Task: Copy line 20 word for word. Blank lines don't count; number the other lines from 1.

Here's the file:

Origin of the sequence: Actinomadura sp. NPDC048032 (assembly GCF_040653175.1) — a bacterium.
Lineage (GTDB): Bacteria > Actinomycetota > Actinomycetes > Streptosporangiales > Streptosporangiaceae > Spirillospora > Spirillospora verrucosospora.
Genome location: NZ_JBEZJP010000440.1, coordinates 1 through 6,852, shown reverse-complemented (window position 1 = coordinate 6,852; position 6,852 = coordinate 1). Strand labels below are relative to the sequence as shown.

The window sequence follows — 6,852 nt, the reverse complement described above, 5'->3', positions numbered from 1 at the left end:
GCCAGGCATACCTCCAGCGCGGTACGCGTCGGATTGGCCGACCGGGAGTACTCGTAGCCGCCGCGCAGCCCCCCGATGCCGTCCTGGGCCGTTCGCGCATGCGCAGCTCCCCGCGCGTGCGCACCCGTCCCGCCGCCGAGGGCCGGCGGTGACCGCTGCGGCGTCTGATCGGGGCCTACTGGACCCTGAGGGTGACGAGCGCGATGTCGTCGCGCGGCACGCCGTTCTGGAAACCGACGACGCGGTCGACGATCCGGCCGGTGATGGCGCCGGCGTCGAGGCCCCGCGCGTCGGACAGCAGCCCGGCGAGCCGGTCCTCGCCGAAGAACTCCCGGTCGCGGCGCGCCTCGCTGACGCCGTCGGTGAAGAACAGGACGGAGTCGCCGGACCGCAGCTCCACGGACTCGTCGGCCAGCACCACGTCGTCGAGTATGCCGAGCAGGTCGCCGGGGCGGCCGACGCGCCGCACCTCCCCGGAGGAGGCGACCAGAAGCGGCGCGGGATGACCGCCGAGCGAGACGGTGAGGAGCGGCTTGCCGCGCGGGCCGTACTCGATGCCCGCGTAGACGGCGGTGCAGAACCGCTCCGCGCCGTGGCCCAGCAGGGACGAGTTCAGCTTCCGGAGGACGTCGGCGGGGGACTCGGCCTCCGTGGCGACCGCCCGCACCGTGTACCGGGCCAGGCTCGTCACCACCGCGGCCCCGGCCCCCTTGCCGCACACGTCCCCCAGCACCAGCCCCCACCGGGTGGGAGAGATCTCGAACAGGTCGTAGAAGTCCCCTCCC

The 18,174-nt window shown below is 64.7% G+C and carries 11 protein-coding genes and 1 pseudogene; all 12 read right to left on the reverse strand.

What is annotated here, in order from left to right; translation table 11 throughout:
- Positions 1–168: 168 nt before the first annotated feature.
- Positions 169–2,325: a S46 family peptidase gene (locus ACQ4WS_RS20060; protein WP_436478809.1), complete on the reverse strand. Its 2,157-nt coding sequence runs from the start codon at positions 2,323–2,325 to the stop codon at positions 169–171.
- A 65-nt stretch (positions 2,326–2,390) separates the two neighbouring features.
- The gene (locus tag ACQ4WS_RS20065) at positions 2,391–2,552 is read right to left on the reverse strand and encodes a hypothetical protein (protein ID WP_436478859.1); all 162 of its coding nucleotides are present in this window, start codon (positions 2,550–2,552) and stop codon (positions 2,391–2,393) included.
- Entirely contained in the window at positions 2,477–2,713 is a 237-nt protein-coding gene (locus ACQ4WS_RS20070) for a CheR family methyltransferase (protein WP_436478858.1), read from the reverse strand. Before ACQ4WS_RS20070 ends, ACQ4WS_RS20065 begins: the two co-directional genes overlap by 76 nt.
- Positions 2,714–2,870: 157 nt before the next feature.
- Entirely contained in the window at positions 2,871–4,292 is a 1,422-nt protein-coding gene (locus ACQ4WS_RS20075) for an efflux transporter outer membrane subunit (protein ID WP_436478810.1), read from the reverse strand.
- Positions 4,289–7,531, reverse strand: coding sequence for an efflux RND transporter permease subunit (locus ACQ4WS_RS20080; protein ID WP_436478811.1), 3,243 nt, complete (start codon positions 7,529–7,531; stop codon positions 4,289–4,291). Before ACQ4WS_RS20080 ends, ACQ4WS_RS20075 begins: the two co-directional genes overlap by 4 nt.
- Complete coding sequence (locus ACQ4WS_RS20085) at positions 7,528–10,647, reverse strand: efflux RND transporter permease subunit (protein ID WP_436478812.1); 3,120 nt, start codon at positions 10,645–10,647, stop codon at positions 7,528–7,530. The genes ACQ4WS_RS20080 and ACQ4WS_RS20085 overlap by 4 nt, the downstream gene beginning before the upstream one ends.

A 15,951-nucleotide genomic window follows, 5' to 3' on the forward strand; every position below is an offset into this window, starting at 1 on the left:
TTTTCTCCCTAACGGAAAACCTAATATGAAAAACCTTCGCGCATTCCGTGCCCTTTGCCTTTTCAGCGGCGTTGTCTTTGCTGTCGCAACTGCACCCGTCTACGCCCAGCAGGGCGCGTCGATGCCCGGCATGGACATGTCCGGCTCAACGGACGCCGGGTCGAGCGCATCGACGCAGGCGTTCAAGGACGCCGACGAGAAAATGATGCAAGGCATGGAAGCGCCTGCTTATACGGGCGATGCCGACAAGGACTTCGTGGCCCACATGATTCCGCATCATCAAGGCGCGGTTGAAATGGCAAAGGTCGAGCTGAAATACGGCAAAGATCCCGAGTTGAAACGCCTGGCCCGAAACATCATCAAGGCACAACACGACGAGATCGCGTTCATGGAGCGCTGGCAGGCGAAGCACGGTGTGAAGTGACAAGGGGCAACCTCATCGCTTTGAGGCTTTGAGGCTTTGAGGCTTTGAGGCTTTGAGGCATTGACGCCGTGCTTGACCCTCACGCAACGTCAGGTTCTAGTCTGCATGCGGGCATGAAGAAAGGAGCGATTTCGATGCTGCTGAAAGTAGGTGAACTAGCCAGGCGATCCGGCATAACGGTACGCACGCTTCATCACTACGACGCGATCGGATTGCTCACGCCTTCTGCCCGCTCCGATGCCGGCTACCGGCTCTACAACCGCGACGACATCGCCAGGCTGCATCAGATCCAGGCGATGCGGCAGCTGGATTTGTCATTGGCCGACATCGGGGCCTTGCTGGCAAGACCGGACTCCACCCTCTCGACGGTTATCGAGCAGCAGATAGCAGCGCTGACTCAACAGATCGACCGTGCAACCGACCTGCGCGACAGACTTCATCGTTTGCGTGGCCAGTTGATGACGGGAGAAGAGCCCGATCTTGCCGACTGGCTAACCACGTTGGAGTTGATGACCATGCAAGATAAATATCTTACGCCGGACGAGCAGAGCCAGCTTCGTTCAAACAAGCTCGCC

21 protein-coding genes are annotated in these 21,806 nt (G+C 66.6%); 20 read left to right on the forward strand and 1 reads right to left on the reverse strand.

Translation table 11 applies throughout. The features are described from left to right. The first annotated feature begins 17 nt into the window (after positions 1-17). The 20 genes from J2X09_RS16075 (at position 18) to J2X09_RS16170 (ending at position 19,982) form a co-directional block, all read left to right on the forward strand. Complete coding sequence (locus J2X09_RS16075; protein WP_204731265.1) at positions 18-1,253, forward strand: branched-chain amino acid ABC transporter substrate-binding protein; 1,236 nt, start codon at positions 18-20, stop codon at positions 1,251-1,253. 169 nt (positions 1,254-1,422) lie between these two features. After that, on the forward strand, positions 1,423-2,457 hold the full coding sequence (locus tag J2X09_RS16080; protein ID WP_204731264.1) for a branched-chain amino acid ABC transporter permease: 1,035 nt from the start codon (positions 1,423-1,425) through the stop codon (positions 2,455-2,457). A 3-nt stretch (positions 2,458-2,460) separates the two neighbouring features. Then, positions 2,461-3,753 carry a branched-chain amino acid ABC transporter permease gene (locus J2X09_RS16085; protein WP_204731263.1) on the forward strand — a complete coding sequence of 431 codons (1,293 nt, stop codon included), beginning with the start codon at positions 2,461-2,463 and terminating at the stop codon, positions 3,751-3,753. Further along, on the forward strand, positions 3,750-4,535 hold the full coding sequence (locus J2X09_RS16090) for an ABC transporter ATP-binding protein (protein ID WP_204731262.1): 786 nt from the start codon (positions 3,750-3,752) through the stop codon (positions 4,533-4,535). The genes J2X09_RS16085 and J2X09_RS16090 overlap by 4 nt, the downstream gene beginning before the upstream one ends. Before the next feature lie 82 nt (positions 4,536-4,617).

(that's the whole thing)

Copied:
Translation table 11 applies throughout. The features are described from left to right. The first annotated feature begins 17 nt into the window (after positions 1-17). The 20 genes from J2X09_RS16075 (at position 18) to J2X09_RS16170 (ending at position 19,982) form a co-directional block, all read left to right on the forward strand. Complete coding sequence (locus J2X09_RS16075; protein WP_204731265.1) at positions 18-1,253, forward strand: branched-chain amino acid ABC transporter substrate-binding protein; 1,236 nt, start codon at positions 18-20, stop codon at positions 1,251-1,253. 169 nt (positions 1,254-1,422) lie between these two features. After that, on the forward strand, positions 1,423-2,457 hold the full coding sequence (locus tag J2X09_RS16080; protein ID WP_204731264.1) for a branched-chain amino acid ABC transporter permease: 1,035 nt from the start codon (positions 1,423-1,425) through the stop codon (positions 2,455-2,457). A 3-nt stretch (positions 2,458-2,460) separates the two neighbouring features. Then, positions 2,461-3,753 carry a branched-chain amino acid ABC transporter permease gene (locus J2X09_RS16085; protein WP_204731263.1) on the forward strand — a complete coding sequence of 431 codons (1,293 nt, stop codon included), beginning with the start codon at positions 2,461-2,463 and terminating at the stop codon, positions 3,751-3,753. Further along, on the forward strand, positions 3,750-4,535 hold the full coding sequence (locus J2X09_RS16090) for an ABC transporter ATP-binding protein (protein ID WP_204731262.1): 786 nt from the start codon (positions 3,750-3,752) through the stop codon (positions 4,533-4,535). The genes J2X09_RS16085 and J2X09_RS16090 overlap by 4 nt, the downstream gene beginning before the upstream one ends. Before the next feature lie 82 nt (positions 4,536-4,617).